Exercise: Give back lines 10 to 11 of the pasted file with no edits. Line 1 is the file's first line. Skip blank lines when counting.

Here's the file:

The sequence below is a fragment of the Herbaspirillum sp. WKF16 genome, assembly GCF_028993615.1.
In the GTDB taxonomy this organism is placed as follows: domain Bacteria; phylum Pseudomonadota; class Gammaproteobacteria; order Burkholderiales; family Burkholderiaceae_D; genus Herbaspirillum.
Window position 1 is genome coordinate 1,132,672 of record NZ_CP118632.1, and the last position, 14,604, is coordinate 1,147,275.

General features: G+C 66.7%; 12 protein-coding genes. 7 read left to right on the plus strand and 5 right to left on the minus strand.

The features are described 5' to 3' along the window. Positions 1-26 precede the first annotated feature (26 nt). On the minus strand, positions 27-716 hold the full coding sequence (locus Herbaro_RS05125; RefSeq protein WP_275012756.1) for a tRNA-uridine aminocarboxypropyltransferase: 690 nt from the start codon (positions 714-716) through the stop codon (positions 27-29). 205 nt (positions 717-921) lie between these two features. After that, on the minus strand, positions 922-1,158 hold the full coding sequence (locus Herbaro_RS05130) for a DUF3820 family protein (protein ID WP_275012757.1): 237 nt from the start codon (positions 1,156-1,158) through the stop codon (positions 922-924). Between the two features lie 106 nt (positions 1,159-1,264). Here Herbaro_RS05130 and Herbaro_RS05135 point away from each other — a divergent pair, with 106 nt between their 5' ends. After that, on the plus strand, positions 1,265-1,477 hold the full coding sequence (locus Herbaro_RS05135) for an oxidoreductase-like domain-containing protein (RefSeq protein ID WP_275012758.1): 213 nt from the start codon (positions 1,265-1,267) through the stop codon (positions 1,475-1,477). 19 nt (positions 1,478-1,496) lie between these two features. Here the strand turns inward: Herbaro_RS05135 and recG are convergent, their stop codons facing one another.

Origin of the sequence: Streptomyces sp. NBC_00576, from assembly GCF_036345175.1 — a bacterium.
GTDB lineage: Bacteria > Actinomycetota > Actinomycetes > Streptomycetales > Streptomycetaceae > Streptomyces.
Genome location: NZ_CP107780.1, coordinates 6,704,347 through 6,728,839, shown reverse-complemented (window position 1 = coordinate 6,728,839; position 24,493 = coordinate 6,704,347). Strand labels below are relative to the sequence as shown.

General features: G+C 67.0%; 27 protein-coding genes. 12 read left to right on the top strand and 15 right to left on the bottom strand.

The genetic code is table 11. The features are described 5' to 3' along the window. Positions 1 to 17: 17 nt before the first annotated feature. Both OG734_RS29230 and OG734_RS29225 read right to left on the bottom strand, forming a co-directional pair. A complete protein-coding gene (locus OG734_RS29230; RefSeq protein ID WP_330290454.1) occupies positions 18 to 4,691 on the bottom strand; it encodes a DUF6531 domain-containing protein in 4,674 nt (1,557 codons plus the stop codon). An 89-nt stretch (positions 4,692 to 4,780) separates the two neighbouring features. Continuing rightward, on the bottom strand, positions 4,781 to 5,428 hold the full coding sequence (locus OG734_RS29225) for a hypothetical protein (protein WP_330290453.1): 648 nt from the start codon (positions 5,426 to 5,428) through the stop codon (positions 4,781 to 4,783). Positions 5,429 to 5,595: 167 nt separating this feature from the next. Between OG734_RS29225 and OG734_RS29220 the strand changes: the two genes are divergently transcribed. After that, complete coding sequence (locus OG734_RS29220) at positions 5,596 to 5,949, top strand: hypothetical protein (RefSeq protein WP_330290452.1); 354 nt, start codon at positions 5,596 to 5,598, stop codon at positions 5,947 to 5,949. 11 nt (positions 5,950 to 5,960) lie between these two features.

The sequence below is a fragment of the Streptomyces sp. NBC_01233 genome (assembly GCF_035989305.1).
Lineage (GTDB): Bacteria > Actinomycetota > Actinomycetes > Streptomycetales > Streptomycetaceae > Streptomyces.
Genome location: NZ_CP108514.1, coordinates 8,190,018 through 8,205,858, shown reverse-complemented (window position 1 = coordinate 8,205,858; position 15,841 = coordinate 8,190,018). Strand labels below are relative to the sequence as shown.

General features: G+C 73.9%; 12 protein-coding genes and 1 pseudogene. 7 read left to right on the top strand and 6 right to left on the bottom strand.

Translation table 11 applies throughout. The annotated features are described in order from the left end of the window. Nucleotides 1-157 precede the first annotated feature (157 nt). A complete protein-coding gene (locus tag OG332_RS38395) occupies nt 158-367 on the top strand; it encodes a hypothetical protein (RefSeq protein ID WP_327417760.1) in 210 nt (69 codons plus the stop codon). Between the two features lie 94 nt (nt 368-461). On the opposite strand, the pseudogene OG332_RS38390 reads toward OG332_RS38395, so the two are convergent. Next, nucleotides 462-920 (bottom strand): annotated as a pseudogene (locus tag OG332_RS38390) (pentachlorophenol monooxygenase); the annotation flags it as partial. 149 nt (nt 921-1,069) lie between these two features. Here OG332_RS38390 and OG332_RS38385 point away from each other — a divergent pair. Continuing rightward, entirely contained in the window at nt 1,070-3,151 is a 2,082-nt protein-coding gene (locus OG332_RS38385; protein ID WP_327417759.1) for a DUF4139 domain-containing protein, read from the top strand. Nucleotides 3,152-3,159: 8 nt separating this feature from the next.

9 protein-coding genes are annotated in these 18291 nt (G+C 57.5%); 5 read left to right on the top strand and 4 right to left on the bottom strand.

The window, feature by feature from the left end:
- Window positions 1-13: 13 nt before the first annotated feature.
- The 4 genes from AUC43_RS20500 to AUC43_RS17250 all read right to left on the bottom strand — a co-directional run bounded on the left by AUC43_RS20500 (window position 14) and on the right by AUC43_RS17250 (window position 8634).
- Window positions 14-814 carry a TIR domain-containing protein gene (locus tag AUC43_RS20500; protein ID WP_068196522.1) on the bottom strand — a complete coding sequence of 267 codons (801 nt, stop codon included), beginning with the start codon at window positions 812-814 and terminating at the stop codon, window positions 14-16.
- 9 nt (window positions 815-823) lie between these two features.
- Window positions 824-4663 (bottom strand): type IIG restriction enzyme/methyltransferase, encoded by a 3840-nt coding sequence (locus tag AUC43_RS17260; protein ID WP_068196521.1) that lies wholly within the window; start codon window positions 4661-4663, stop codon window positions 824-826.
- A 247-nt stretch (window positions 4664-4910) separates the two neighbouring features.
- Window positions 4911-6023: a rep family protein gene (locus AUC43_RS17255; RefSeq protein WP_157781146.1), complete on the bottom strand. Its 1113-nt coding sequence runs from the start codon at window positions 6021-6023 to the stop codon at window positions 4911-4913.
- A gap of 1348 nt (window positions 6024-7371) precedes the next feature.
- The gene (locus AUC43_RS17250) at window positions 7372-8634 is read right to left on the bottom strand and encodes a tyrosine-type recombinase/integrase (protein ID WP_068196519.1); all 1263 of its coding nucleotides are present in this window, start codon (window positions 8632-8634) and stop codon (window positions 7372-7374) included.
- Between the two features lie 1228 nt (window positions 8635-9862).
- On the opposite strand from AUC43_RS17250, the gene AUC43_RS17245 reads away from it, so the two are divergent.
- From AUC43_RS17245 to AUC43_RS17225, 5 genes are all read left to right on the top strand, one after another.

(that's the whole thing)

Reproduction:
The genetic code is table 11. The features are described 5' to 3' along the window. Positions 1 to 17: 17 nt before the first annotated feature. Both OG734_RS29230 and OG734_RS29225 read right to left on the bottom strand, forming a co-directional pair. A complete protein-coding gene (locus OG734_RS29230; RefSeq protein ID WP_330290454.1) occupies positions 18 to 4,691 on the bottom strand; it encodes a DUF6531 domain-containing protein in 4,674 nt (1,557 codons plus the stop codon). An 89-nt stretch (positions 4,692 to 4,780) separates the two neighbouring features. Continuing rightward, on the bottom strand, positions 4,781 to 5,428 hold the full coding sequence (locus OG734_RS29225) for a hypothetical protein (protein WP_330290453.1): 648 nt from the start codon (positions 5,426 to 5,428) through the stop codon (positions 4,781 to 4,783). Positions 5,429 to 5,595: 167 nt separating this feature from the next. Between OG734_RS29225 and OG734_RS29220 the strand changes: the two genes are divergently transcribed. After that, complete coding sequence (locus OG734_RS29220) at positions 5,596 to 5,949, top strand: hypothetical protein (RefSeq protein WP_330290452.1); 354 nt, start codon at positions 5,596 to 5,598, stop codon at positions 5,947 to 5,949. 11 nt (positions 5,950 to 5,960) lie between these two features.

The sequence below is a fragment of the Streptomyces sp. NBC_01233 genome (assembly GCF_035989305.1).